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“ I decided to give (Carl’s) music a sort of perverted Lisztian flavour” remarked Bernard. John Hollingsworth, Hammer’s musical director at the time, called the piece ‘THE TOOTH CONCERTO’. John was always fun to work with but sadly KISS OF THE VAMPIRE was the last score of mine that he conducted. On KISS OF THE VAMPIRE I was asked to write a sequence of waltzes which wee to be used in the scenes of the masked ball, these had to be in the Viennese style, and also had to be composed in advance of the main score so they could be played whilst filming of the scenes took place. My deadline was tight, so I asked John to get somebody else to work on the orchestration of these. He engaged Douglas Gamley, who not only did a marvellous job on the orchestrations but also performed piano on the score.

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Reincarnated vampire Carmilla Karnstein poses as a debutante called Mircalla and is enrolled at Countess Herritzens exclusive girls’ boarding school. Researching legends associated with the nearby Karnstein Castle gothic storyteller Richard Lestrange falls under Mircalla’a mesmeric spell and tricks his way into a teaching post at the school. Fellow schoolmaster Giles Barton becomes similarly fascinated by the girl, and covers for her when she satisfies her bloodlust by murdering a student. Barton’s research into the occult leads him to believe that Mircalla is Carmilla Karnstein, and when he confronts her about her true identity his suspicions are horribly confirmed.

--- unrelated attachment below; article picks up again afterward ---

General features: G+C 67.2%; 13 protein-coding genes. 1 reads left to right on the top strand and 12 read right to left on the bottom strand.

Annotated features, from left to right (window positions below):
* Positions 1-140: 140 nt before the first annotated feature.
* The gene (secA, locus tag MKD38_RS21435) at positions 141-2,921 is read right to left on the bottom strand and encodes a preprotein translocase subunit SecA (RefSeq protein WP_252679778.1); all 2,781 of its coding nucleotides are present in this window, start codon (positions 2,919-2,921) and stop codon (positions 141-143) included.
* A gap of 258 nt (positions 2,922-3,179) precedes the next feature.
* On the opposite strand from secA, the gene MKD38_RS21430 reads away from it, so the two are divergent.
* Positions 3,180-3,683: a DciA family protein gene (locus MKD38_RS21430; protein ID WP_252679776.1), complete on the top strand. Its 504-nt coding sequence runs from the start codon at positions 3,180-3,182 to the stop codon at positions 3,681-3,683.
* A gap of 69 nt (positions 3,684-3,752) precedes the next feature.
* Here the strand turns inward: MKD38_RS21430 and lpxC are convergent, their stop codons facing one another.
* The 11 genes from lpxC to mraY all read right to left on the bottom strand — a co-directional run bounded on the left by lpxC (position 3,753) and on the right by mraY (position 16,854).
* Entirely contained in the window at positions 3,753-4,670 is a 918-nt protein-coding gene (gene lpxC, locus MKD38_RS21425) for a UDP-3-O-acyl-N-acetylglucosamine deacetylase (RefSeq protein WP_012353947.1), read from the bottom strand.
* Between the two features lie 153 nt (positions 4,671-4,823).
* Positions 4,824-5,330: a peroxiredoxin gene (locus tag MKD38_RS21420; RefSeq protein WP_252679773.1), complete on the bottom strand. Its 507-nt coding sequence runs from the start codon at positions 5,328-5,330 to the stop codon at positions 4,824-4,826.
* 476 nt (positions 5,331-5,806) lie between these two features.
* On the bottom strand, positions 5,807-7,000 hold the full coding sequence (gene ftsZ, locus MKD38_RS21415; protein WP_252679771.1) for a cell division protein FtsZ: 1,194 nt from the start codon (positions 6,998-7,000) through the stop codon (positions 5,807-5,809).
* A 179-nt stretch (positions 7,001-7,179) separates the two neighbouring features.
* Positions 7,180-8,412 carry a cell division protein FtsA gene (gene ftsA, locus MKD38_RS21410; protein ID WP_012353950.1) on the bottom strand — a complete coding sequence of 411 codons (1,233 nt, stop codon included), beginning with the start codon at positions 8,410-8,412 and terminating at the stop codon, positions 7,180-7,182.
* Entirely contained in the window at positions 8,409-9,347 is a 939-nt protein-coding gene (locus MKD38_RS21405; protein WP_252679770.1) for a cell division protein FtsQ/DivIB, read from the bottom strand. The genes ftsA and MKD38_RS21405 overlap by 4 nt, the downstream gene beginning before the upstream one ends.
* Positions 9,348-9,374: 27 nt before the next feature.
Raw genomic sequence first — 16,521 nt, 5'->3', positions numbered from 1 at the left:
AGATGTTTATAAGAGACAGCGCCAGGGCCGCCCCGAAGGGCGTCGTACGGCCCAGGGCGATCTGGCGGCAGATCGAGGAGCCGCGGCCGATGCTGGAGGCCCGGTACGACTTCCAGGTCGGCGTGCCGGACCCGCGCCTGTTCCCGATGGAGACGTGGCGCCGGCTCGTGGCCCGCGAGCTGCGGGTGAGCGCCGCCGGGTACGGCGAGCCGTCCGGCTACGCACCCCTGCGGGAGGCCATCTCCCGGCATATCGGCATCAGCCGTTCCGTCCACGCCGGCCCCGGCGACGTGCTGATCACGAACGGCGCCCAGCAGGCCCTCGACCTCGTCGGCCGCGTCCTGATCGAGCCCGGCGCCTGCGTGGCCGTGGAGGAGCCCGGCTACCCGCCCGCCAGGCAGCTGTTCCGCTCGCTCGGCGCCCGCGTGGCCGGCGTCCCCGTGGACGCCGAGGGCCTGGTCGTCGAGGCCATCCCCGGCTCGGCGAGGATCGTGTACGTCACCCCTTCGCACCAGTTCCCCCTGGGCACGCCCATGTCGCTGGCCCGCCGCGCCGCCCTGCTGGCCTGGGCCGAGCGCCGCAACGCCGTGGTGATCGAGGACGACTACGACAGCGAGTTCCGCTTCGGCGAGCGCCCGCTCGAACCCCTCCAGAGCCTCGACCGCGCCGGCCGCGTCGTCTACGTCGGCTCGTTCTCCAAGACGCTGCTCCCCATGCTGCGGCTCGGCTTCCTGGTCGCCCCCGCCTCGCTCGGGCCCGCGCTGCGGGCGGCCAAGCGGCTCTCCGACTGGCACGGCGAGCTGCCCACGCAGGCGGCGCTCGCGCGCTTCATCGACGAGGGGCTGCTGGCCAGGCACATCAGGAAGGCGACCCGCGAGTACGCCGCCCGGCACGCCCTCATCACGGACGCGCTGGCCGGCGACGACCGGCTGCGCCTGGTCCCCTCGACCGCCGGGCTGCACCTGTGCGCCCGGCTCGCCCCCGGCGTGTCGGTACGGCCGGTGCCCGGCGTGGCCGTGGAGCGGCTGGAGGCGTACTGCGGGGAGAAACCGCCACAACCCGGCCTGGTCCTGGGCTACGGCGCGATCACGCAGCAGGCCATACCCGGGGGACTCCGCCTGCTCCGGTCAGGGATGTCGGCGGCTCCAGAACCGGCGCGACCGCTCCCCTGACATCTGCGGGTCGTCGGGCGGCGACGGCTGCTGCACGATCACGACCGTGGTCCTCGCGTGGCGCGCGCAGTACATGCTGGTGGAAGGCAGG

Composer Harry Robinson gained a reputation at Hammer for being able to score films quickly and efficiently. Robinson had already worked on the 1968 television anthology JOURNEY TO THE UNKNOWN and scored THE VAMPIRE LOVERS IN 1970 by the time Hammer turned to him to work on LUST FOR A VAMPIRE. “ Lets just say that this was not exactly a great movie” recalled the composer. “ Certainly the other two movies within the Karnstein trilogy were for the most part very good, but LUST was the weakest of the three. I regard LUST FOR A VAMPIRE as one of Hammer’s ‘tits and bums’ productions-it relied more upon the uncovering of flesh than the unfolding of the story! Basically worked the same sort of formula on LUST as I had done on THE VAMPIRE LOVERS, although I did attempt to make LUST sound slightly more romantic. I hope I succeeded”. A sense of continuity with THE VAMPIRE LOVERS was further strengthened by the inclusion of music within LUST from its predecessor. “The music budgets were quite minimal at Hammer during this period”. said Robinson. “But we adapted things to suit each individual film. A score could be made to sound grand, even if we were only using , say 30 musicians. I think on LUST I used approximately 50 players, and reduced the numbers as we progressed”. Robinson went onto score the third and final instalment of the Karnstein trilogy, TWINS OF EVIL., and his work on this collection of movies is among the most requested by soundtrack collectors to be released.